Days of the Kleinscroths
at Tamarack Island Mill
Stokes Bay, Ontario

“Henry Kleinschroth is foreman of our saw-mill and timbering business at Stokes Bay, in the Bruce Peninsula, the home fo the deer, the bear and the rattlesnake. He is thirty-eight years old, and as much at home in the bush as any Indian, a veritable child of the forest. He has had many years’ experience and id thoroughly up in miling, lumbering, timbering and rafting in all their branches. He has served us well for two years and we hope to hold him.”
Taken from “The Story of the Knechtel Furniture Company of Hanover.”

Henry Kleinschroth was in charge of the Tamarack Mill when it was owned by the Knechtel Furniture Company of Hanover 1901-1911.
For years on the Bruce Peninsula the Kleinscroth family were well and favourable known in the timber business. From 1901 to 1911 they were in charge of the Tamarack Mill which was one of the bigger mills on the Peninsula at that time.
The Henry Kleinschroth’s moved to Alberta when the mill ceased operations in 1911... Henry’s grandson, George, who lives at Sherwood Park, Alberta, is the informant on those days at Tamarack Island Mill.
George remembers his grandfather Henry Kleinschroth in charge of the mill, and that his father, Alex, and his uncle, Sam, also were on the work force. Sam’s son, Ernie, lives in Woodstock today and can recall many stories about the days at the mill.
George’s grandmother, the former Katherine Gross, as well as her sister Emma Gross, and others, cooked for the mill gangs who at times numbered as many as 60 workers. Another person who cooked there was Kitty (Murray) Morrison, when her husband Murdock Morrison, was a foreman at the mill.
George’s aunt, Lyda Kleinscoth Bach, of Duffield, Alberta recently visited Tamarack Island in company with her daughter, Helen, and son-in-law, Rick Doupe of Edmonton, Alberta. Mrs. Bach is getting on in years but is bright, and chipper, with a great memory of her days on Tamarack Island. Among her recollections are of going to school at Stokes Bay, and that her teacher was a man with one leg. That was John J. Smith who taught there in 1910. The Doc McDonalds were in the store there, and Dr. McDonald who was a vet used to come to treat the horses at Tamarack when necessary. Other recalled include Gussy Hardman, Grahams’, Hayes’, and there was a Noble family who had a farm in the area. Her sister, Maude, Mrs. Will Mowatt, also lived on the Island and left there when the mill shut down. Will Mowatt’s father drowned in the sinking of a punt incident at Pine Tree Community in June 1893 – as described in the book “proud People” the Lindsay Township book.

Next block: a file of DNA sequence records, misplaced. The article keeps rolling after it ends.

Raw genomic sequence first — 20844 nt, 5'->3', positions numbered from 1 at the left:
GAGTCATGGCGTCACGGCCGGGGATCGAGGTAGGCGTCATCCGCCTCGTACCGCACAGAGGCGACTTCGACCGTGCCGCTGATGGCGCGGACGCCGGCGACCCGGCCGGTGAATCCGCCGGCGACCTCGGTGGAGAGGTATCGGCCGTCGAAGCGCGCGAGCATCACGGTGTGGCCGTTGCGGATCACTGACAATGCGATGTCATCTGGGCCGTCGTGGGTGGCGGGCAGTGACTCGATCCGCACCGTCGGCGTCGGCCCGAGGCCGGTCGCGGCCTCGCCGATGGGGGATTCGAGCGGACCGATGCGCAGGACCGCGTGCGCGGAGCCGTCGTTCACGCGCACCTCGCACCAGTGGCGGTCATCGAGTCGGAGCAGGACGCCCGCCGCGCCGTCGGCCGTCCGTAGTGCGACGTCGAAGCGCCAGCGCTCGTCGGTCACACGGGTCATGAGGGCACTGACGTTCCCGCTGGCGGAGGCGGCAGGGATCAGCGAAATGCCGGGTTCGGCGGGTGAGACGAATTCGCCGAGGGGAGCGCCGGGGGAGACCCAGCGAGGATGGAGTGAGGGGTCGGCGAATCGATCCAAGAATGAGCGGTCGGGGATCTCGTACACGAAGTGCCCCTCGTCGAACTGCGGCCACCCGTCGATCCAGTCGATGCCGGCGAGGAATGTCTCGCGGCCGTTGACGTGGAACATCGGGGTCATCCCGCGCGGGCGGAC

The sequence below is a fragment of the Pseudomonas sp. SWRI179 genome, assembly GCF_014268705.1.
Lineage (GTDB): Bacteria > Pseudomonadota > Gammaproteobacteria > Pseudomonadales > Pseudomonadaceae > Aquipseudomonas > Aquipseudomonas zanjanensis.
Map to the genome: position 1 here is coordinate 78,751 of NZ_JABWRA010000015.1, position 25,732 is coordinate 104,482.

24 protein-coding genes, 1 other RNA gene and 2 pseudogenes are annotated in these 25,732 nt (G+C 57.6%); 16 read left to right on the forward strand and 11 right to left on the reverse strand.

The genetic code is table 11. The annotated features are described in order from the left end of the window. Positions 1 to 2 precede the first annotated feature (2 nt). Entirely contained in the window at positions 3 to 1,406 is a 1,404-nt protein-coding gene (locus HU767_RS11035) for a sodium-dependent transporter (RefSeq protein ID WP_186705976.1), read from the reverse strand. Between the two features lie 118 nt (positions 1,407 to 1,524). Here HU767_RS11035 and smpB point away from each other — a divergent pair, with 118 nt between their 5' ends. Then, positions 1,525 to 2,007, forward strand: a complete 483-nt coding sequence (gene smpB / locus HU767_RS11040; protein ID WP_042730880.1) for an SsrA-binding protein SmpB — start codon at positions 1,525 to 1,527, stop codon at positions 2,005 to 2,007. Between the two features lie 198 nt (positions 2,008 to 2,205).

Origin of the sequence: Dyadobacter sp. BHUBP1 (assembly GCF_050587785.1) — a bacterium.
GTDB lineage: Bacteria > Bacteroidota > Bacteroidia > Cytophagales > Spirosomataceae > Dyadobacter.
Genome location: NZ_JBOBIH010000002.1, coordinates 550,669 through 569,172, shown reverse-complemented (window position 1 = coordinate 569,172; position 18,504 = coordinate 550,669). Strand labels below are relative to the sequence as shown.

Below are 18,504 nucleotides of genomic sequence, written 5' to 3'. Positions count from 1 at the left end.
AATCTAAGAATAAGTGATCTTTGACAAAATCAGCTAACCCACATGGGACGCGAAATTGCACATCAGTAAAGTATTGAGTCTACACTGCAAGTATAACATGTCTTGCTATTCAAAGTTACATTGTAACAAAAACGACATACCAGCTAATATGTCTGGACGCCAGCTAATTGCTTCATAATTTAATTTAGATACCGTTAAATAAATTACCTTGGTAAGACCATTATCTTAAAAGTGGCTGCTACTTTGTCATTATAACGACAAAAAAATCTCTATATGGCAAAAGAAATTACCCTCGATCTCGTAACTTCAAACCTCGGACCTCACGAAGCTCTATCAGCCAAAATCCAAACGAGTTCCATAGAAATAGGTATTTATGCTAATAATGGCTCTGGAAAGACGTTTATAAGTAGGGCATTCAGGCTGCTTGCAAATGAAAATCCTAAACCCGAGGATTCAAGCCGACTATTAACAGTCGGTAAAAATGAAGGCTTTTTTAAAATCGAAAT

The next owners of Tamarack Island was the Tamarack Island Fishing and Shooting Club, incorporated under Letters Patent, dated June 12, 1913. The Island was purchased from the Knechtel Company, Hanover.
Mr. And Mrs. George Kirk were the first stewards with the club until 1927. Mr. and Mrs. Allan McLay took over then until Mrs. McLay passed away in 1952. Mr. McLay and daughters carried on for some time after that. The club was eventually disbanded as members got older and interest waned. The Island is now being developed as a resort area with many beautiful cottages built along its shores facing Lake Huron.
Part owners of the Island are Mr. and Mrs. Mel Matheson, who operate the old boarding house as a tourist lodge. The Mathesons have made many improvements, and have also built a number of tourist cabins. The Lodge has become famous for its good food, and hospitality, and they find each year brings more custom as the travelling public find it a good place to stay in beautiful and quiet surroundings.
Tamarack Island is now a far cry from the days of the Kleinschroths, and other sturdy folk, who make their living in those early days with much hard work. It is hoped that there will still be many who will look back and remember all the wonderful stories of Tamarack Island and the people of the Mill.